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Kneecapping NEPA

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Rockies Today

January 9 · Issue #59 · View online
The big stories up and down the Rocky Mountains, curated by Mountain West News

Kneecapping NEPA
Trump plans to change environmental regulations to speed up approvals for pipelines; highway and airport expansion Trump plans to change environmental regulations to speed up approvals for pipelines; highway and airport expansion
President Trump on Thursday proposed a change to 50-year-old regulations that would speed the development of new mines, pipelines and hundreds of other projects around the country, including some that could harm the environment and accelerate climate change. The move also could prevent communities from having as much say about what gets built in their backyards.
The proposed rules would narrow the scope of the National Environmental Policy Act (NEPA), which requires federal agencies to assess the impact of a major project before a spade of dirt is turned and to include the public in the process.
And it would mean that communities would have little say about what is built in their neighborhoods. Environmental groups, tribal activists and others have used the law to delay or block a slew of infrastructure, mining, logging and drilling projects since it was signed by President Richard Nixon in 1970.
More from E&E News:
Trump's NEPA ambitions hinge on his reelection
Smoke signals
As wildfires get worse, smoke spreads, stokes health worries As wildfires get worse, smoke spreads, stokes health worries
Researchers and health officials are confident more people will get sick and many will die as regions such as the U.S. West see bigger, more intense wildfires.
An estimated 20,000 premature deaths now occur annually in the U.S. due to chronic wildfire smoke exposure. That’s expected to double by the end of the century, according to scientists funded by NASA, as tens of millions of people get exposed to massive “smoke waves” emanating from blazes in Western states.
But while those forecasts help illustrate the profound impacts of a warming climate, they can’t predict which fires will prove deadly and which individuals will develop lung ailments or other illnesses.
One of relatively few long-term studies on the issue is under way at the California National Primate Research Center. Fifty rhesus monkeys living in outdoor pens year-round were exposed to a prolonged period of wildfire smoke as infants in 2008. They’ve developed lungs 20% smaller than another group of monkeys born a year later, researchers found.
“It’s the closest animal model to replicate what happens with kids,” said Lisa Miller, the center’s associate director of research.
Particles lofted from Australia bush fires will circle the globe
The dam divide
Discussion on Snake River dams draws crowd Discussion on Snake River dams draws crowd
A bit of background:
Snake River dam differences run deep, study finds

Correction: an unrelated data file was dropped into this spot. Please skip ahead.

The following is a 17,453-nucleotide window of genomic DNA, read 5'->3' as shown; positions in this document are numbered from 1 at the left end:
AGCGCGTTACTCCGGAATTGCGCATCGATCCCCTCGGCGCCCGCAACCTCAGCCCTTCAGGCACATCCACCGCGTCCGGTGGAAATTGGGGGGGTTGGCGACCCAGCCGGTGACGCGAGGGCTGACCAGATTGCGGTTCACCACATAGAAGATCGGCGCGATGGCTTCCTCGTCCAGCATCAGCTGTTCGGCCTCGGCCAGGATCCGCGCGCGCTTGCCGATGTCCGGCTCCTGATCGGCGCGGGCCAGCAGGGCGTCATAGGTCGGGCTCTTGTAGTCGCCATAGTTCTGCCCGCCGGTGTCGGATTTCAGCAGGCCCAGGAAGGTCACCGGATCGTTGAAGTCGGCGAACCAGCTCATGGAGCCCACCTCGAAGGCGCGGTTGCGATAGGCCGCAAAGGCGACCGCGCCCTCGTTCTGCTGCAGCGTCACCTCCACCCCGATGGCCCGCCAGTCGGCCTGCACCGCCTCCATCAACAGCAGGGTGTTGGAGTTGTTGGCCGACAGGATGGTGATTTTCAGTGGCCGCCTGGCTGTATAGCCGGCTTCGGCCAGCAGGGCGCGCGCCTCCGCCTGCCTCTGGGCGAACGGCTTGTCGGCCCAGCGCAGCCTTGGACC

Welcome to colorful Colorado
Before voters get the chance to decide on 'em, a wolf pack may have already moved into Colorado Before voters get the chance to decide on 'em, a wolf pack may have already moved into Colorado
What does that mean for the reintroduction debate?
More wildlife news:
Montana pays record amount for livestock killed in 2019
Teton goat cull called off because of weather
Trickle-down xenophobia
North Dakota was an immigrant haven — until Trump was elected North Dakota was an immigrant haven — until Trump was elected
BISMARCK, N.D. —  For decades, this conservative, predominantly white capital city has played host to refugees from around the world.
Immigrants greet shoppers at Walmart, process beef at the Cloverdale Foods plant, run the register at Arbys, clean the Holiday Inn and drive for Uber.
Nobody used to pay them much mind.
“Life was getting better,” said 20-year-old Tresor Mugwaneza, who settled here four years ago after fleeing war in the Democratic Republic of the Congo and eventually enrolled at the University of Mary.
Things started to change with the 2016 election of President Trump, who has suggested that many refugees are criminals and has extolled his belief in putting “America first” by drastically reducing the number allowed to enter the United States.
The rhetoric has trickled down from Washington into smaller, quieter parts of the nation, as citizens and local politicians embrace it and places such as Bismark start to reassess their relationship with the newcomers.
Now, because of a federal policy announced in September, the 49 states and 600 counties that have welcomed refugees – only Wyoming has never taken part in federal resettlement efforts – each have the power to decide whether to continue doing so.
Refugees: A North Dakota county accepted them, but a Trump policy is creating debate nationwide
What else we're reading today
‘The border is this imaginary line’: why Americans are fighting mining in B.C.’s ‘Doughnut Hole’
Court should nix ‘slapdash’ climate study for oil and gas leases, groups say
Industry wants in on enviro suit over oil and gas lease plan
Utah development offers solar storage and a glimpse of the power grid of the future
Electric cars will challenge state power grids
On-farm solar grows as farmers see economic rewards—and risks
Mountain snowpack grows less reliable as the world warms
Can new bus lines chart a course to better travel options in the West?
Montana AG Report: Hemp is growing across the state
Interior's FOIA overhaul continues with creation of legal team
Rockies Today is edited by Matthew Frank, Fellow in Regional Journalism at the O’Connor Center for the Rocky Mountain West at the University of Montana. 
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O'Connor Center for the Rocky Mountain West, University of Montana, Missoula, Montana, 59812